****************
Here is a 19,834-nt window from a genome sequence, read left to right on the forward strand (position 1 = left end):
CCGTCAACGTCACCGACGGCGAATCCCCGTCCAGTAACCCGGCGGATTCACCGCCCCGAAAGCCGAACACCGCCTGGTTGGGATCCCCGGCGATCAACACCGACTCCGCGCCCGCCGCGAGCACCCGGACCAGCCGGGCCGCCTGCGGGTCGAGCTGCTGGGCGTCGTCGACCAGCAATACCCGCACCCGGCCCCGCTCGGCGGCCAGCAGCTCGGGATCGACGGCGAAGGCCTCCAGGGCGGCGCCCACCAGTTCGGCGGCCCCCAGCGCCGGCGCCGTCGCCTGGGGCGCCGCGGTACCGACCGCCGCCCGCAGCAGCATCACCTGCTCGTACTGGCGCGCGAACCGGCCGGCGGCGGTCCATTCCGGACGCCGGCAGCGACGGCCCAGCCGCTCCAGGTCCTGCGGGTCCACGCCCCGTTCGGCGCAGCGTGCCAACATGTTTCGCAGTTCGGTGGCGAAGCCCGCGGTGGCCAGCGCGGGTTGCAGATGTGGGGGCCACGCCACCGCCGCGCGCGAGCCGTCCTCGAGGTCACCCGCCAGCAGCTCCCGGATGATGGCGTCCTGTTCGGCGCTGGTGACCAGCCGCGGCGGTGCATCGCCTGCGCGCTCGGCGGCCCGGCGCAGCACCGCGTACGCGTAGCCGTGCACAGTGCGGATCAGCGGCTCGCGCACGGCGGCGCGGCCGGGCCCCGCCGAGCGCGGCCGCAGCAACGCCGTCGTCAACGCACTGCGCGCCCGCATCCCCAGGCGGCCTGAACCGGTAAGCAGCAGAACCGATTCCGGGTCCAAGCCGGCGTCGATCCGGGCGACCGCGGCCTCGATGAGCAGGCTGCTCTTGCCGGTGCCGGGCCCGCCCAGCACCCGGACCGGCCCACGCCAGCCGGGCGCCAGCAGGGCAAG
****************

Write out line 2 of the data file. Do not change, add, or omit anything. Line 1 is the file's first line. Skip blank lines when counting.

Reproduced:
CCGTCAACGTCACCGACGGCGAATCCCCGTCCAGTAACCCGGCGGATTCACCGCCCCGAAAGCCGAACACCGCCTGGTTGGGATCCCCGGCGATCAACACCGACTCCGCGCCCGCCGCGAGCACCCGGACCAGCCGGGCCGCCTGCGGGTCGAGCTGCTGGGCGTCGTCGACCAGCAATACCCGCACCCGGCCCCGCTCGGCGGCCAGCAGCTCGGGATCGACGGCGAAGGCCTCCAGGGCGGCGCCCACCAGTTCGGCGGCCCCCAGCGCCGGCGCCGTCGCCTGGGGCGCCGCGGTACCGACCGCCGCCCGCAGCAGCATCACCTGCTCGTACTGGCGCGCGAACCGGCCGGCGGCGGTCCATTCCGGACGCCGGCAGCGACGGCCCAGCCGCTCCAGGTCCTGCGGGTCCACGCCCCGTTCGGCGCAGCGTGCCAACATGTTTCGCAGTTCGGTGGCGAAGCCCGCGGTGGCCAGCGCGGGTTGCAGATGTGGGGGCCACGCCACCGCCGCGCGCGAGCCGTCCTCGAGGTCACCCGCCAGCAGCTCCCGGATGATGGCGTCCTGTTCGGCGCTGGTGACCAGCCGCGGCGGTGCATCGCCTGCGCGCTCGGCGGCCCGGCGCAGCACCGCGTACGCGTAGCCGTGCACAGTGCGGATCAGCGGCTCGCGCACGGCGGCGCGGCCGGGCCCCGCCGAGCGCGGCCGCAGCAACGCCGTCGTCAACGCACTGCGCGCCCGCATCCCCAGGCGGCCTGAACCGGTAAGCAGCAGAACCGATTCCGGGTCCAAGCCGGCGTCGATCCGGGCGACCGCGGCCTCGATGAGCAGGCTGCTCTTGCCGGTGCCGGGCCCGCCCAGCACCCGGACCGGCCCACGCCAGCCGGGCGCCAGCAGGGCAAG